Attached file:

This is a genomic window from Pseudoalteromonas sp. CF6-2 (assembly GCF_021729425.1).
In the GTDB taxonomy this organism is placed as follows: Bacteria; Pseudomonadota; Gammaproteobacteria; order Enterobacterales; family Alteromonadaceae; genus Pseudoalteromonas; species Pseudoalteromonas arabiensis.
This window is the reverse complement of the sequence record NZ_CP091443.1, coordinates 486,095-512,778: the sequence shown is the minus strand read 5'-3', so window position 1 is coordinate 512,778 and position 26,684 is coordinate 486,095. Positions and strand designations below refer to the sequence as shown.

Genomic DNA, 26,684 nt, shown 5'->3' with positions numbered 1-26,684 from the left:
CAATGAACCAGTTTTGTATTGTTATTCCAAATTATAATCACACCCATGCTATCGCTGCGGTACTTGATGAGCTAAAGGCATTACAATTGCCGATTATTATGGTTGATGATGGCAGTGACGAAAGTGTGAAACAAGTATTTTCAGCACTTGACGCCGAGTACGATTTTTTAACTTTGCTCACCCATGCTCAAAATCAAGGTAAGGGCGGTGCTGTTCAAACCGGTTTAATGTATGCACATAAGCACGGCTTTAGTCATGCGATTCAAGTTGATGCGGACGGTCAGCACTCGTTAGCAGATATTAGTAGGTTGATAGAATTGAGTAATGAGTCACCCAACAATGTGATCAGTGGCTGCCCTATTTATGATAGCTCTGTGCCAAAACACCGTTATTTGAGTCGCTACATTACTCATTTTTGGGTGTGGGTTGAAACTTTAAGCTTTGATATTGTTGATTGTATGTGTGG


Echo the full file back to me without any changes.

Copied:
This is a genomic window from Pseudoalteromonas sp. CF6-2 (assembly GCF_021729425.1).
In the GTDB taxonomy this organism is placed as follows: Bacteria; Pseudomonadota; Gammaproteobacteria; order Enterobacterales; family Alteromonadaceae; genus Pseudoalteromonas; species Pseudoalteromonas arabiensis.
This window is the reverse complement of the sequence record NZ_CP091443.1, coordinates 486,095-512,778: the sequence shown is the minus strand read 5'-3', so window position 1 is coordinate 512,778 and position 26,684 is coordinate 486,095. Positions and strand designations below refer to the sequence as shown.

Genomic DNA, 26,684 nt, shown 5'->3' with positions numbered 1-26,684 from the left:
CAATGAACCAGTTTTGTATTGTTATTCCAAATTATAATCACACCCATGCTATCGCTGCGGTACTTGATGAGCTAAAGGCATTACAATTGCCGATTATTATGGTTGATGATGGCAGTGACGAAAGTGTGAAACAAGTATTTTCAGCACTTGACGCCGAGTACGATTTTTTAACTTTGCTCACCCATGCTCAAAATCAAGGTAAGGGCGGTGCTGTTCAAACCGGTTTAATGTATGCACATAAGCACGGCTTTAGTCATGCGATTCAAGTTGATGCGGACGGTCAGCACTCGTTAGCAGATATTAGTAGGTTGATAGAATTGAGTAATGAGTCACCCAACAATGTGATCAGTGGCTGCCCTATTTATGATAGCTCTGTGCCAAAACACCGTTATTTGAGTCGCTACATTACTCATTTTTGGGTGTGGGTTGAAACTTTAAGCTTTGATATTGTTGATTGTATGTGTGG